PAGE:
4. Bespoke board sessions. Governing cybersecurity risk is often delegated to a subcommittee, such as audit, risk, or technology. This is where most of the governance work takes place. But it’s also important for the full board to dedicate substantial amounts of time to cybersecurity risk as a collective.

A bespoke board session held on the back of a quarterly board meeting is one of the most effective things a board can do to elevate its cybersecurity knowledge.

A bespoke board session held on the back of a quarterly board meeting is one of the most effective things a board can do to elevate its cybersecurity knowledge.

I have even come across boards that have set up an extraordinary board meeting just to focus on cybersecurity risk once a year. Some boards choose to work with an external adviser in setting up and running the session. This provides an opportunity to invite experts from their fields to talk about specific aspects of cybersecurity. I always encourage boards to invite other business executives — even from other industries — who have been through an attack to tell their story and share their lessons learned. I also encourage preparatory interviews with each board member in advance, to customize the session to the company and the board’s level of cybersecurity expertise. More organizations need to make this a habit: I see it in my work only with the most mature boards.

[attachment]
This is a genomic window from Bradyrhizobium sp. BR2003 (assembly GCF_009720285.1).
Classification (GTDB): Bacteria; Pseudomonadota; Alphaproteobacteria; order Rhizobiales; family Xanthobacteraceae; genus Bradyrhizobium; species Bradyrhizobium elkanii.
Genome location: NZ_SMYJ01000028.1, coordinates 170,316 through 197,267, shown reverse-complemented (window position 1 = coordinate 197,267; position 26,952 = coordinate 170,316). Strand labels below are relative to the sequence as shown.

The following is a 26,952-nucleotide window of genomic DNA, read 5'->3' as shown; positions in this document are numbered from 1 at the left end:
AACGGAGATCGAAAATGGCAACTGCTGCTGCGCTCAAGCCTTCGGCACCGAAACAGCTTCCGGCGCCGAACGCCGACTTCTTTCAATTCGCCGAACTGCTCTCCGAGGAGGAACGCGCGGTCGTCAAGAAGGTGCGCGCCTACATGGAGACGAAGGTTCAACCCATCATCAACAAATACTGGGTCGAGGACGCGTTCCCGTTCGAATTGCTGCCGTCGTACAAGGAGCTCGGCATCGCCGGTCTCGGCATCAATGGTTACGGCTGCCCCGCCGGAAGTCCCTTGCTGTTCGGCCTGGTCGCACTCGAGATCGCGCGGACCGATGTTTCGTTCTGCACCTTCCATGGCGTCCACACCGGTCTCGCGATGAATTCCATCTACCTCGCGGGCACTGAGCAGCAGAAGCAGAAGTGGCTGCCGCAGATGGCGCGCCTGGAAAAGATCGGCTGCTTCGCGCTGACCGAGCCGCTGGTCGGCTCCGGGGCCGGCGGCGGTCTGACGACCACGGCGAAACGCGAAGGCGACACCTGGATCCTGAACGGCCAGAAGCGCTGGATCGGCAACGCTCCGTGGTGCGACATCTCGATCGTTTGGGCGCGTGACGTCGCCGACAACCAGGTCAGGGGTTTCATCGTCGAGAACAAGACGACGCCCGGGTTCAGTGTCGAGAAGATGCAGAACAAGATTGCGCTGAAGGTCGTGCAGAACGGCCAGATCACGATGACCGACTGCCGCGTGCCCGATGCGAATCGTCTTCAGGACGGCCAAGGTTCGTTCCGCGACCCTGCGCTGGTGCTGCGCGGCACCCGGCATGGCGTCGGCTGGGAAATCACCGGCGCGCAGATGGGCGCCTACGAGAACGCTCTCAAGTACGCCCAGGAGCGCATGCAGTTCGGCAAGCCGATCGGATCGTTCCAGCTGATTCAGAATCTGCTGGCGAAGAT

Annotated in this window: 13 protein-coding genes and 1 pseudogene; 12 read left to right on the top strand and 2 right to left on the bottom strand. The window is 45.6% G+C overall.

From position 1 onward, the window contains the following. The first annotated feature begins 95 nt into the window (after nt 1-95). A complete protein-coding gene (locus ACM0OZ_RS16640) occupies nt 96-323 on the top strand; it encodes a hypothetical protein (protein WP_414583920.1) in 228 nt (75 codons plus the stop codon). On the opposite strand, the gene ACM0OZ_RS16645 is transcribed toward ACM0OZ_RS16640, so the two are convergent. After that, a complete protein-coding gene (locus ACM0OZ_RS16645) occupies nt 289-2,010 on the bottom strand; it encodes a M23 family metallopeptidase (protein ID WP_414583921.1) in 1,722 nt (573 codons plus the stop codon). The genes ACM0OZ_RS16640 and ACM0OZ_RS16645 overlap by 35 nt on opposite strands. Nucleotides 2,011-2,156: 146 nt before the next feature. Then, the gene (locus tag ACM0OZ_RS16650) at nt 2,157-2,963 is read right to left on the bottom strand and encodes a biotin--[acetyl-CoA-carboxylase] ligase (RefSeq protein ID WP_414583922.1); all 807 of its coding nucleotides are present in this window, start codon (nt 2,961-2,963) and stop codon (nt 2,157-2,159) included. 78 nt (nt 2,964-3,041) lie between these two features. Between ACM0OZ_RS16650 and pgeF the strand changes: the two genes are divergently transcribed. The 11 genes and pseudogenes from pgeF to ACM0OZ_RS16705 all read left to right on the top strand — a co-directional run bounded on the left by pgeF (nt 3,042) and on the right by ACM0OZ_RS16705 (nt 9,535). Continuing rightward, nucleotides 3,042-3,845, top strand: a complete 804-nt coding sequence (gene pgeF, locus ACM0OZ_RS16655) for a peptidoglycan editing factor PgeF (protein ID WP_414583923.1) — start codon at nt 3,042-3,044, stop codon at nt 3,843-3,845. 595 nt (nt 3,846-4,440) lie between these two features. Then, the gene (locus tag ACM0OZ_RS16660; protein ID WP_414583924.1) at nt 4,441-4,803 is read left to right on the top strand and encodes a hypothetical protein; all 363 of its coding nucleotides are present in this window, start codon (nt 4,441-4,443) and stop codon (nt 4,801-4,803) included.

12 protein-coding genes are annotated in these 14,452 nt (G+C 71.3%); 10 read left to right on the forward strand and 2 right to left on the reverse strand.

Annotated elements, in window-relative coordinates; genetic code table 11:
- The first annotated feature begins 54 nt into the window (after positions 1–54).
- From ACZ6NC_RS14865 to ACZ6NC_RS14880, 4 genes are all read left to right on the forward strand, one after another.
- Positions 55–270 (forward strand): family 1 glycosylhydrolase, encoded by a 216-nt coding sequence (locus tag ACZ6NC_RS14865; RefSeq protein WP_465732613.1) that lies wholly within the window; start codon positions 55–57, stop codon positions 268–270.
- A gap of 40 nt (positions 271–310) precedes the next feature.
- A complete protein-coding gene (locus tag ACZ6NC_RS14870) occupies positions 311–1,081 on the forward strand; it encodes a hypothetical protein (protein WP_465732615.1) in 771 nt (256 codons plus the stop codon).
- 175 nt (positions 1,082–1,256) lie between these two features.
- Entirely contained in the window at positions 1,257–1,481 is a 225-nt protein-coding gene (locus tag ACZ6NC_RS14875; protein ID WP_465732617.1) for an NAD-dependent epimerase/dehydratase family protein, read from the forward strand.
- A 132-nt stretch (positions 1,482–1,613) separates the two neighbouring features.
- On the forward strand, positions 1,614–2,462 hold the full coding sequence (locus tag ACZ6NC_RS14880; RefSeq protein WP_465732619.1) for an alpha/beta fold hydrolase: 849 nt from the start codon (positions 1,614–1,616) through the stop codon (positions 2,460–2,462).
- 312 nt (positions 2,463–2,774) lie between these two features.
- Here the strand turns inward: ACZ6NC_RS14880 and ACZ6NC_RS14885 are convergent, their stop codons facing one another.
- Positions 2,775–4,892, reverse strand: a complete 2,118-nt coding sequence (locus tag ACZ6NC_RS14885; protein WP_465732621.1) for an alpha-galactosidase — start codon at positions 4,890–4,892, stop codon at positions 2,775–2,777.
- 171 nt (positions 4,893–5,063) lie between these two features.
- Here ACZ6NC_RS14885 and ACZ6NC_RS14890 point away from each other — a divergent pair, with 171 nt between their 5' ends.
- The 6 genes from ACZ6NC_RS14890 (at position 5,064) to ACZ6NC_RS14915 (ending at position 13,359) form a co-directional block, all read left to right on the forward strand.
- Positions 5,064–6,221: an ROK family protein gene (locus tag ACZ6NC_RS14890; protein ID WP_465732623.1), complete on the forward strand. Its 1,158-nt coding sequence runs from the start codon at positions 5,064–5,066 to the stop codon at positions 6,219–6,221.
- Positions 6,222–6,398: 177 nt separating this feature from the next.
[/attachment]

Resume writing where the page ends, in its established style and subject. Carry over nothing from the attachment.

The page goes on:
Bespoke sessions are a great way to avoid complacency. Board members can learn from the mistakes others have made and discover areas where governance processes may weaken their organization’s resilience to cyberattacks. Each bespoke board session should be followed up to make sure each director has increased their knowledge.

By taking a comprehensive approach to elevating board members’ cybersecurity expertise, boards can get ahead of attackers and proactively build cyber resiliency. Incorporating all four elements of this approach can help a board become more comfortable with all discussions on cybersecurity risk.